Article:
Stone Mills looking to broker deal with credit union in Tamworth

Discussions expected to pick up in coming weeks

Adam Bramburger

Beaver Staff

Stone Mills Township chief administrative officer Bryan Brooks is hoping to make connections in the coming weeks that might lead to a financial institution locating in Tamworth.

At the Jan. 7 council meeting, Brooks said the township contacted all the chartered banks and three credit unions in response to the CIBC’s November announcement it would close its local branch in July. Just one of the banks — the Bank of Montreal — met with Stone Mills officials, while staff was still waiting for reply from the other financial institutions.

Brooks said he suspects with the holiday season passed, there could be some more dialogue ahead. The Kawartha Credit Union — one of two outfits the township sees as likelier service providers, alongside the Kingston Community Credit Union, for example, advised the township its representative wouldn’t be available until this week to discuss possibilities for the community.

The municipality may also step up its efforts to make connections soon. While it initially approached three credit unions, a subsequent search has produced numerous potential leads.

“What we’re attempting to do is create a blanket form letter and send it to the 47 others listed on the off-chance someone is looking to relocate to eastern Ontario,” he said. “I suspect some discussion in the next couple weeks, then we’ll try to visit some of the locations.”

According to Brooks, there has been some interest from financial companies in taking on Stone Mills’ $8 million in account, but less interest in providing a local full-service bank.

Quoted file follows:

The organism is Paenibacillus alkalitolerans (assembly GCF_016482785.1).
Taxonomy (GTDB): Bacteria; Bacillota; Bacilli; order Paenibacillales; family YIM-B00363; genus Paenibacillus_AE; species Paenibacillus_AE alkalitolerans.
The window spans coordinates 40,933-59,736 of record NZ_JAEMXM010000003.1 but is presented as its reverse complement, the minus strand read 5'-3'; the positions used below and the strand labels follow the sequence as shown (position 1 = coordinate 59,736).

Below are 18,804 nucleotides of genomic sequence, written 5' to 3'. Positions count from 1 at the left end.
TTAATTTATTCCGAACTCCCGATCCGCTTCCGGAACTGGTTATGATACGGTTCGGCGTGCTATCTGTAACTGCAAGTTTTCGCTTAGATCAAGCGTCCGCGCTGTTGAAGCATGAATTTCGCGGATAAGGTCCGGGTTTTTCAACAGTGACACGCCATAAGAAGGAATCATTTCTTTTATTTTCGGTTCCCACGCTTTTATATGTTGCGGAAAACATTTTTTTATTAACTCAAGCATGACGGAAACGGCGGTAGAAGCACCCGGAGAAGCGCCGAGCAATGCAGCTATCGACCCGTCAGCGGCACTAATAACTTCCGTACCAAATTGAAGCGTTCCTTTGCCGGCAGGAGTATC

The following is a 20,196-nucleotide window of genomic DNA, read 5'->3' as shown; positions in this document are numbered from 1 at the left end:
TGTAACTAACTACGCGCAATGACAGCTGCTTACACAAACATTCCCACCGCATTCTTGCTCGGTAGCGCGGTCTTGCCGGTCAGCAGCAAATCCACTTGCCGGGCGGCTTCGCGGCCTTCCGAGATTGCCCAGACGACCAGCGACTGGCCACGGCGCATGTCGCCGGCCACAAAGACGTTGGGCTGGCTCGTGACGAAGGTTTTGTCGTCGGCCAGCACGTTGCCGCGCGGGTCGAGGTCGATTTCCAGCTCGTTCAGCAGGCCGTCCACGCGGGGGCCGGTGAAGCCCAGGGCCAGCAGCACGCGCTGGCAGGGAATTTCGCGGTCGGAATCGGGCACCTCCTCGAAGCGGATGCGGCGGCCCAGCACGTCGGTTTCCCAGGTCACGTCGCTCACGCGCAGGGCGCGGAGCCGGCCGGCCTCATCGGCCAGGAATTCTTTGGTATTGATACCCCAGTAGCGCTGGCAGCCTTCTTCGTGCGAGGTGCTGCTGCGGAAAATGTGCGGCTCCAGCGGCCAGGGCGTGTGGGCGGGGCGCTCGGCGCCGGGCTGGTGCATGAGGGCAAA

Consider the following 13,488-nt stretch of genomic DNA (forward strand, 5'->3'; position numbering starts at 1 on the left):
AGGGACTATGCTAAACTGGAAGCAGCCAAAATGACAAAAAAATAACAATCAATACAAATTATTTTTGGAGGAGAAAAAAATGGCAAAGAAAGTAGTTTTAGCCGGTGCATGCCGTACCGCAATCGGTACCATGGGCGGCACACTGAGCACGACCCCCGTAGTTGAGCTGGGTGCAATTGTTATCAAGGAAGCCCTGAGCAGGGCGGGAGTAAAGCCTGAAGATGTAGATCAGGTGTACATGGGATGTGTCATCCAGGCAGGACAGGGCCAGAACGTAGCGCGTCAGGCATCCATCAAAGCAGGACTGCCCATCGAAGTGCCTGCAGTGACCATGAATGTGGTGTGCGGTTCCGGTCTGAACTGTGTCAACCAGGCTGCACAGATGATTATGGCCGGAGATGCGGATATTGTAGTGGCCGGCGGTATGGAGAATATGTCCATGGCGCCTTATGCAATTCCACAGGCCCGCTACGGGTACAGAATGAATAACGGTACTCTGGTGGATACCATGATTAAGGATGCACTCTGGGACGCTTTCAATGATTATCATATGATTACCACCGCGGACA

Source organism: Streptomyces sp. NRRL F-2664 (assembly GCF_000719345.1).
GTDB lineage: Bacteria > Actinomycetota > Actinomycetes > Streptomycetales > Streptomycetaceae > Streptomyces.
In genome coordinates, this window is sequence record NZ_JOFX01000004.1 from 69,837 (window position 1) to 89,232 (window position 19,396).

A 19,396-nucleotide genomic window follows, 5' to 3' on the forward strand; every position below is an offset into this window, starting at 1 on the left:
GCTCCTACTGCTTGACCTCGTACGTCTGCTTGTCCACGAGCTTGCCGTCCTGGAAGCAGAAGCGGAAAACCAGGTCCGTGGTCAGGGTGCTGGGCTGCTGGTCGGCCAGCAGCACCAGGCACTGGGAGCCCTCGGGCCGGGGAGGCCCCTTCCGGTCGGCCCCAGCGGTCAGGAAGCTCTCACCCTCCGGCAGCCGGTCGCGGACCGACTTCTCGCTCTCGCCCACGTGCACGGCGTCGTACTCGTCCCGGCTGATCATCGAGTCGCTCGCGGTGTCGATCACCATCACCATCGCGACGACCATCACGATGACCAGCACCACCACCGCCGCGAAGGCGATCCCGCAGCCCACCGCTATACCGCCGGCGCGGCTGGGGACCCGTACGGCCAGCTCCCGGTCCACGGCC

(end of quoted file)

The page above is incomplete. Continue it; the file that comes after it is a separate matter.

“We have been suggesting to our correspondents that not only are we looking for an institution to service our community, we’re also concerned from our own perspective as to where our services will go,” he said, adding the township has been insinuating that it would like to do its banking locally.

One likely reality that emerged following a meeting with the Bank of Montreal that reeve Eric Smith and deputy reeve John Wise attended alongside Brooks, is that it is not likely anyone is going to want to retrofit a building to become a branch, even if the township supplies the building.

“One of the things that has become clear to us through all the institutions is that there are requirements inside of their corporations requiring aesthetics, security, egress and regress which makes retrofitting a building almost a discussion stopper,” Brooks said. “We’re not expecting anybody to come in and retrofit a building. The credit unions do offer a mobile alternative, which is something we expect could be the next fit.”

He said the township discussed locations other than the existing CIBC building with the Bank of Montreal representatives, including a building the township owns and were told “in such a small community an investment like that is not likely to occur.”

The update came after Tamworth Erinsville Community Development Committee (TECDC) representative Mark Oliver made a deputation urging the township to seek and alternate service provider and to look to a credit union. He supported Stone Mills using its own finances as an enticement, saying that without its active involvement as a client “the likelihood of getting another financial institution coming to our community is very slim.”

Oliver said it would be best for local businesses and residents if a replacement institution could be running at least on a temporary basis prior to the CIBC’s closure and added since credit unions typically rent property anyway, the timing of the sale of the CIBC building might not be critical to the process.

“For the most part, I think I’m preaching to the choir here,” he said as he offered council the TECDC’s full support for the process.

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